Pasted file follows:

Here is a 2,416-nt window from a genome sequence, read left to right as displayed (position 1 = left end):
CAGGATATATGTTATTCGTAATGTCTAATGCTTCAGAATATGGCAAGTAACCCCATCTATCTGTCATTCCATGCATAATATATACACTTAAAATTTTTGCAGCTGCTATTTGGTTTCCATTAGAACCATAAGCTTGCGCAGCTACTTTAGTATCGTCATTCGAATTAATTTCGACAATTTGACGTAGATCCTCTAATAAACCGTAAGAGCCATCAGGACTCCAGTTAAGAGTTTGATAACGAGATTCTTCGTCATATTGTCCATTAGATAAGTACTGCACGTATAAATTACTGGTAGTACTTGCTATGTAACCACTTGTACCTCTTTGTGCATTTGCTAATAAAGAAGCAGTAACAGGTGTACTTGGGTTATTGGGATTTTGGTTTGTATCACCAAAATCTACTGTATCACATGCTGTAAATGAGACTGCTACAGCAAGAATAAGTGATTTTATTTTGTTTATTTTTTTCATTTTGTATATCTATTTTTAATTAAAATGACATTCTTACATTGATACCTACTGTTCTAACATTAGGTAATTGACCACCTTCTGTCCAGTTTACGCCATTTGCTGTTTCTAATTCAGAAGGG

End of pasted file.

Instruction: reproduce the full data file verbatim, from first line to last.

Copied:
Here is a 2,416-nt window from a genome sequence, read left to right as displayed (position 1 = left end):
CAGGATATATGTTATTCGTAATGTCTAATGCTTCAGAATATGGCAAGTAACCCCATCTATCTGTCATTCCATGCATAATATATACACTTAAAATTTTTGCAGCTGCTATTTGGTTTCCATTAGAACCATAAGCTTGCGCAGCTACTTTAGTATCGTCATTCGAATTAATTTCGACAATTTGACGTAGATCCTCTAATAAACCGTAAGAGCCATCAGGACTCCAGTTAAGAGTTTGATAACGAGATTCTTCGTCATATTGTCCATTAGATAAGTACTGCACGTATAAATTACTGGTAGTACTTGCTATGTAACCACTTGTACCTCTTTGTGCATTTGCTAATAAAGAAGCAGTAACAGGTGTACTTGGGTTATTGGGATTTTGGTTTGTATCACCAAAATCTACTGTATCACATGCTGTAAATGAGACTGCTACAGCAAGAATAAGTGATTTTATTTTGTTTATTTTTTTCATTTTGTATATCTATTTTTAATTAAAATGACATTCTTACATTGATACCTACTGTTCTAACATTAGGTAATTGACCACCTTCTGTCCAGTTTACGCCATTTGCTGTTTCTAATTCAGAAGGG